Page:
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Fertility drugs may reduce chance of conceiving

Heidi Nicholl

Progress Educational Trust

09 December 2006

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[BioNews, London]

Doctors are apparently warning women that high doses of drugs taken to stimulate the ovaries in the process of in vitro fertilisation (IVF) may damage eggs and womb lining reducing the woman's chance of conceiving. The reports come in advance of the first annual meeting of the International Society of Natural Cycle Assisted Reproduction (ISNAR). The world's first test-tube baby, Louise Brown, born in 1978, used an IVF procedure which collected the woman's eggs during ovulation making the most of her natural cycle. The use of high dose drugs has increased as older women, with less chance of success, are seeking treatment for infertility. It is believed that one in twenty IVF patients suffer some side effect from the drugs used, this can range from pain and bloating to kidney damage.

One in six British couples suffer from fertility problems, in 2005 around 30,000 women had treatment. Each IVF attempt can cost more than three thousand pounds, if the drugs are not used the cost can be reduced by as much as 1200 pounds. This could enable more NHS funding of the procedure. Professor Robert Winston told the Sunday Telegraph, 'The trend is to get as many eggs as possible, but that may be counterproductive. From the research we've done, the main risk is that doing this produces chromosomal damage in at least half, if not 70 per cent, of eggs. New studies are needed to prove the drugs are causing the damage, but it is my strong suspicion that this is the case'. In a small number of cases women can also have a reaction to the drugs - known as ovarian hyperstimulation syndrome - which may be fatal.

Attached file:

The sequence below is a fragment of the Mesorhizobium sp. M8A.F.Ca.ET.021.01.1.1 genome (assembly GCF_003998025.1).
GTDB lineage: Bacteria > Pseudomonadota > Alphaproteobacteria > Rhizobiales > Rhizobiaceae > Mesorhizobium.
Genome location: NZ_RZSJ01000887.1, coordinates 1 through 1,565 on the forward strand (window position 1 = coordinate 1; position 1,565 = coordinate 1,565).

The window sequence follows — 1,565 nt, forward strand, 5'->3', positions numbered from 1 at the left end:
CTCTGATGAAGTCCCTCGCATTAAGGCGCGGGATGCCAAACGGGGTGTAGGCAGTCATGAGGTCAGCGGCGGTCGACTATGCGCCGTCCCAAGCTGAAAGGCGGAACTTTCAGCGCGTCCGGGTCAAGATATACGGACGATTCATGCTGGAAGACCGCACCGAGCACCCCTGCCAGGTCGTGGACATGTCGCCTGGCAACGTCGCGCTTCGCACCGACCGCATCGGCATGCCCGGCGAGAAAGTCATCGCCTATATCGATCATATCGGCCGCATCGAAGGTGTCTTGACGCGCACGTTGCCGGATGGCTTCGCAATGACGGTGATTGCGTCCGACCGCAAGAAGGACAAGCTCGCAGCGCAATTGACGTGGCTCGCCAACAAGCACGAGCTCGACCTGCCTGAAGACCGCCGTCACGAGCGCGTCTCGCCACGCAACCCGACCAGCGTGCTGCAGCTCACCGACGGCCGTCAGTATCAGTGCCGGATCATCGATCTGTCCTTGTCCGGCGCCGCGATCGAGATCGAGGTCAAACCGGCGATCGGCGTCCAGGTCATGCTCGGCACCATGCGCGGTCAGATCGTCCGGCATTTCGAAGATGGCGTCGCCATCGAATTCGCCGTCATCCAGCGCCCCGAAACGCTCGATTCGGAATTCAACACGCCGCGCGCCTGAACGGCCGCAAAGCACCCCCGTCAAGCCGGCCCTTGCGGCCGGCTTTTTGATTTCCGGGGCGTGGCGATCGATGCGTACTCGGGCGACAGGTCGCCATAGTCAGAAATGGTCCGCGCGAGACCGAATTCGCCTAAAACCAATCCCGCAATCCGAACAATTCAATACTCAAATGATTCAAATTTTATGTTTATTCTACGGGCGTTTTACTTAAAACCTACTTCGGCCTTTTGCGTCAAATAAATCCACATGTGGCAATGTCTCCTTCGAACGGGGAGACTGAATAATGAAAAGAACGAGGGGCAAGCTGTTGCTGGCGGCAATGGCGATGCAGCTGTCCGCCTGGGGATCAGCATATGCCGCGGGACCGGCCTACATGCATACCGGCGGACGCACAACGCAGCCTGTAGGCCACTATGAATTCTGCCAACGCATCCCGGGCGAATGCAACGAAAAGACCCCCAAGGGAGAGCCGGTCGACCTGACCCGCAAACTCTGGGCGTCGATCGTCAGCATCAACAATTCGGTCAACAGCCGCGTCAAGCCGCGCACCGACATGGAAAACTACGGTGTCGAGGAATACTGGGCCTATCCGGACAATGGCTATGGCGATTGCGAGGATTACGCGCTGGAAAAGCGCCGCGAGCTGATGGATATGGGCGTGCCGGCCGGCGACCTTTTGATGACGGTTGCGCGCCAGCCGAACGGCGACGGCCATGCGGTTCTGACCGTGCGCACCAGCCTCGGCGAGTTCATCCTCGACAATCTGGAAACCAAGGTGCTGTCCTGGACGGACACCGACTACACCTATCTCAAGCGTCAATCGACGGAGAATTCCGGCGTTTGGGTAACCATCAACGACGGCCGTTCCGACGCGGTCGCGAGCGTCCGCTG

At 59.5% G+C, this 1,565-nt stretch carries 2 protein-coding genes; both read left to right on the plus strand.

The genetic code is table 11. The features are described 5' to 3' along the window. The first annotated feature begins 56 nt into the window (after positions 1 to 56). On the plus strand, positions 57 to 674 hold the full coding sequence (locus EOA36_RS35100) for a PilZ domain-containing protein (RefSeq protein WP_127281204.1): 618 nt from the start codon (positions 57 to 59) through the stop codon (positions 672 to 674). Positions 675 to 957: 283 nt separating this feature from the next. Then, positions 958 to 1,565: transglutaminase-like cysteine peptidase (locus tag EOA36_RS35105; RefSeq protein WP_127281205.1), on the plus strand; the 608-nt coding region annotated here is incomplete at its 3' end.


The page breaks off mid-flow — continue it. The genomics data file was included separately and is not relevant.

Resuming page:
Some specialists are calling for a return to minimal drug regimes which would produce fewer eggs - usually only one egg is released each month at ovulation - but may improve a couple's chance of conceiving by removing the associated damage. The British Fertility Society has defended use of the drugs in the past, saying that doctors are aware of the potential hazards, but that the treatment increases the chances of the treatment working. The chances of successfully conceiving increase from around 10 per cent for each attempt using natural cycle IVF, to 25 to 30 per cent in standard, drug mediated IVF.

© Copyright Progress Educational Trust

Reproduced with permission from BioNews, an email and online sources of news, information and comment on assisted reproduction and genetics.

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Date Added: 09 December 2006   Date Updated: 09 December 2006
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